As a cautionary drama on the price of fame, "Undiscovered" could not tread on more exhaustively discovered territory, and the result is a reel-by-reel trail of cliches. Pretty young things are rendered skin-deep and unable to love each other, even though everyone knows they're the perfect match. What may have been originally conceived as a significant project has ended up pallid and will quickly exit from theatrical gigs.
As a cautionary drama on the price of fame, “Undiscovered” could not tread on more exhaustively discovered territory, and the result is a reel-by-reel trail of cliches. Pretty young things — he a solemnly serious songwriter thrust into rock stardom, and she a Gotham model-turned-wannabe thesp — are rendered skin-deep and unable to love each other, even though everyone knows they’re the perfect match. What may have been originally conceived as a significant project has ended up pallid and will quickly exit from theatrical gigs.
In an opening moment recalling “Closing Doors,” model Brier (Pell James) draws songwriter Luke’s (Steven Strait) attention at the door of a New York subway train, and he tosses her his winter gloves.
Soon, Luke bids farewell to his goofy musician brother Euan (Kip Pardue), and sets off to Los Angeles, where he hopes his career can be kick-started.
Meanwhile, Brier, suffering the serial infidelities of rocker b.f. Mick (Stephen Moyer), suggests a move to the City of Angeles to test her acting bug to her manager Carrie (Carrie Fisher).
All too easily, Brier lands a spot in an acting class at the Lee Strasberg Institute in L.A., scores a long-term residency at the Chateau Marmont and spots Luke gigging at the Mint. Luke even knows Brier’s fellow student and new pal Clea (Ashlee Simpson). Los Angeles, as depicted in “Undiscovered,” is a tiny neighborhood composed of nothing but clubs, struggling yet beautiful young people and fat-headed showbiz grownups who talk like used-car salesmen.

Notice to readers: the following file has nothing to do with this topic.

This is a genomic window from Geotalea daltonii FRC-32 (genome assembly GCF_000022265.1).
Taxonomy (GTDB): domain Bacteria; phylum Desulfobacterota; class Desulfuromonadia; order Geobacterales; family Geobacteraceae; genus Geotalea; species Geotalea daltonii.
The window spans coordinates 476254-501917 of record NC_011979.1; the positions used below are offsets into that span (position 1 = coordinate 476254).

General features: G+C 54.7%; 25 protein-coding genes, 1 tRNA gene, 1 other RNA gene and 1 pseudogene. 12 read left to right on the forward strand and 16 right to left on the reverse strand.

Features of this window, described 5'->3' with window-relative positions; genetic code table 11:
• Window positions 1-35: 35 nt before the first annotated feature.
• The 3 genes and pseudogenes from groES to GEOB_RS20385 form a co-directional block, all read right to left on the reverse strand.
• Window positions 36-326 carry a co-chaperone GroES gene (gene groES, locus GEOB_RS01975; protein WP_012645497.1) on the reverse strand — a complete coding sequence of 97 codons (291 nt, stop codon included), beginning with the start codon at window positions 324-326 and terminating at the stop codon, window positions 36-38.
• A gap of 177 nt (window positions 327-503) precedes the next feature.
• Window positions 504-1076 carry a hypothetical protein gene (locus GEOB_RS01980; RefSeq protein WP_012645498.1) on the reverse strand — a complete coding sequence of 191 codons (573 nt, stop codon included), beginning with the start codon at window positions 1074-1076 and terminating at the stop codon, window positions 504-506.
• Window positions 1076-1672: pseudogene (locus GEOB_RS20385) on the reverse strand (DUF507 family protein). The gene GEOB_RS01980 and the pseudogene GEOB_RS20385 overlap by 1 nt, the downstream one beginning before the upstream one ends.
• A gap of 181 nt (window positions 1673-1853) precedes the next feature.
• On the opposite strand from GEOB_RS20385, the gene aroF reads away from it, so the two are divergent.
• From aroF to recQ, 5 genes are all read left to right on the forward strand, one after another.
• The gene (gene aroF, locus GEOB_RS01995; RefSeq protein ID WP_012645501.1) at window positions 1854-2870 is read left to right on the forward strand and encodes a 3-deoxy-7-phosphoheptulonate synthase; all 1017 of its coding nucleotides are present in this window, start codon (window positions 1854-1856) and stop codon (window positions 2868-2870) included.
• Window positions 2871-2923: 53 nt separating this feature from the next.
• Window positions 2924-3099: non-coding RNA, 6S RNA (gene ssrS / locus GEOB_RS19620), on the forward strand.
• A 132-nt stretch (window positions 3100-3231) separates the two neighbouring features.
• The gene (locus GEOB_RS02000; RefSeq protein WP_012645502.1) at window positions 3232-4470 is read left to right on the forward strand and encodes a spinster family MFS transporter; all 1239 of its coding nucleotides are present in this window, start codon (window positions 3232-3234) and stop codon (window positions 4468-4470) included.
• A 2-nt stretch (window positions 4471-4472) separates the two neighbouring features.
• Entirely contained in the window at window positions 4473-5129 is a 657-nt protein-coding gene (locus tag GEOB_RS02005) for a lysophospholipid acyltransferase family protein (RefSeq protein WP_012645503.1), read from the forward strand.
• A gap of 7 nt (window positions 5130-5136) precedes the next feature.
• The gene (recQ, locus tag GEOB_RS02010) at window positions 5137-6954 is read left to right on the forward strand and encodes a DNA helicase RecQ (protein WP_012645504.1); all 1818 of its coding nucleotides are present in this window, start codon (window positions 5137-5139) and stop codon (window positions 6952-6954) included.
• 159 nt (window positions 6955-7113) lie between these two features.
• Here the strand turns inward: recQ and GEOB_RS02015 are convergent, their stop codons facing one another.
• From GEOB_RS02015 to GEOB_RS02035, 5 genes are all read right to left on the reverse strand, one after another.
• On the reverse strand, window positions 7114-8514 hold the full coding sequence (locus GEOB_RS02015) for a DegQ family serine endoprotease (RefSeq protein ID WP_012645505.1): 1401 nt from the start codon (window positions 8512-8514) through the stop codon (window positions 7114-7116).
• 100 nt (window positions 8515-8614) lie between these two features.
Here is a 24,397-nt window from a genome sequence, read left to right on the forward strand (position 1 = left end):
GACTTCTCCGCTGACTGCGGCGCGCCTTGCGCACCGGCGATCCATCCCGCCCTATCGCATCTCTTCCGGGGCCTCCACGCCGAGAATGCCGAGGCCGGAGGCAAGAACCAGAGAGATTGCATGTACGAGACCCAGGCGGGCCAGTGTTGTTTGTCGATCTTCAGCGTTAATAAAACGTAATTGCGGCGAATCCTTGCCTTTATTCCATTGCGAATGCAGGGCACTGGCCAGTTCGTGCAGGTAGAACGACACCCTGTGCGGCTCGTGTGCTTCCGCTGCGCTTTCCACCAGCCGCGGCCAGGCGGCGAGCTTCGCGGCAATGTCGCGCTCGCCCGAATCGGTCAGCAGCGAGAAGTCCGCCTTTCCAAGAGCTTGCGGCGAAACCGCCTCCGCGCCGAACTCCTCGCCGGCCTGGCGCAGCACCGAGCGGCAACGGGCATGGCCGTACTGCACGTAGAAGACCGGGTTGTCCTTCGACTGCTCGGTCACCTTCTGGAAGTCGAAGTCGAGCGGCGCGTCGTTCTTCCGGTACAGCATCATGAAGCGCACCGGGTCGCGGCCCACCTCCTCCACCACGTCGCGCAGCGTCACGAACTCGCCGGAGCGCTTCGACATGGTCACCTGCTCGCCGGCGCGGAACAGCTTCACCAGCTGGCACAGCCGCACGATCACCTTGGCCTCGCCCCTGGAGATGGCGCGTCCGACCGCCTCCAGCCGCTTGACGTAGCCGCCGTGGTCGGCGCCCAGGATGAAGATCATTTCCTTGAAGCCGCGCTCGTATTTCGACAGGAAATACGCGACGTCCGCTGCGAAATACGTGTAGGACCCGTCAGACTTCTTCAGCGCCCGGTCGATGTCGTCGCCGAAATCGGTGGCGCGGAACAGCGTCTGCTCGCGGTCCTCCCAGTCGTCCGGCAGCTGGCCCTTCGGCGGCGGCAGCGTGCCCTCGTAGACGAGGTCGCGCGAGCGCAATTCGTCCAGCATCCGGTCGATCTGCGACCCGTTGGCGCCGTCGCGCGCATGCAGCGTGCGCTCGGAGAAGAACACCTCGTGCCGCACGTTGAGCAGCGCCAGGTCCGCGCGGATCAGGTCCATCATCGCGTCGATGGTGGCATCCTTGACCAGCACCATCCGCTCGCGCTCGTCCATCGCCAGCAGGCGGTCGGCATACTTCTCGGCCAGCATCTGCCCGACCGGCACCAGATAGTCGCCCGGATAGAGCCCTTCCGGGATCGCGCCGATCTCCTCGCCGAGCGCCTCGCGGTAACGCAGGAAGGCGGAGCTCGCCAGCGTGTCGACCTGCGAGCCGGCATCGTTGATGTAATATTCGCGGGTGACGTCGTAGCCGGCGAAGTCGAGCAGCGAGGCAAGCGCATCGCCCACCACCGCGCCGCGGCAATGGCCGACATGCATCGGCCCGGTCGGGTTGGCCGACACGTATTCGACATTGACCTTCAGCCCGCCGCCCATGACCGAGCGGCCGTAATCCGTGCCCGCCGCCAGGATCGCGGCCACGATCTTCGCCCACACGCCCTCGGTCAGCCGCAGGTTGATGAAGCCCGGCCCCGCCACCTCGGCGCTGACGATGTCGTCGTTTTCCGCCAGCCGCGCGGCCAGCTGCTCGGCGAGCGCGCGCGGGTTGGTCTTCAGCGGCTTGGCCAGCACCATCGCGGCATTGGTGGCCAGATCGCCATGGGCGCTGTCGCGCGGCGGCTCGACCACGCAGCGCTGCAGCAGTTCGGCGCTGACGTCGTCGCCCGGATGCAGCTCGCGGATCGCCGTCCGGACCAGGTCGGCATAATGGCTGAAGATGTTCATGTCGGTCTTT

Latter would be record producer Garrett Schweck (Fisher Stevens), so obviously insincere and obnoxious that no real artist like Luke, described as a “combination of Jeff Buckley and Elvis Costello,” would ever get within spitting distance of him.
John Galt’s script is soon desperate for an angle, however, so Brier hatches a scheme to “stage” buzz for Luke. The scheme includes hiring a slinky woman (Shannyn Sossamon) to pose as a date for Luke, while Brier half-heartedly insists Luke isn’t for her.
Brier’s feelings have something to do with no longer trusting musicians, but nobody believes it, and neither will viewers, who will see the creaky drama’s roller-coaster patterns of fame and betrayal and self-renewal long before they happen.
Musicvid director Meiert Avis works best arranging solid musical performances (especially for Strait), but appears lost as a helmer of narrative cinema.
All the weight is on Strait and James, who both look fine and seem to feel comfortable as leads, but who can’t find the emotional range needed to humanize their stereotyped roles. James’ character is especially weak, since once Brier is introduced and set up, she has little to do in a story that’s all about Strait’s Luke.
Stevens, Fisher and Peter Weller — in a curious role in which he must misquote Hemingway and make it sound believable — play their various, long-maintained personae by rote, making this sketch of Hollywood seem even more fake.
Postcard glimpses of Los Angeles, as seen through Danny Hiele’s jittery rack-focus lensing, lend the impression the filmmakers lack understanding of a town depicted here as a glittery hell-hole. Strait and Simpson, who holds her own as an actor, share some warm moments in front of the mic, though why David Baerwald’s score dips into Nino Rota-like riffs is anyone’s guess.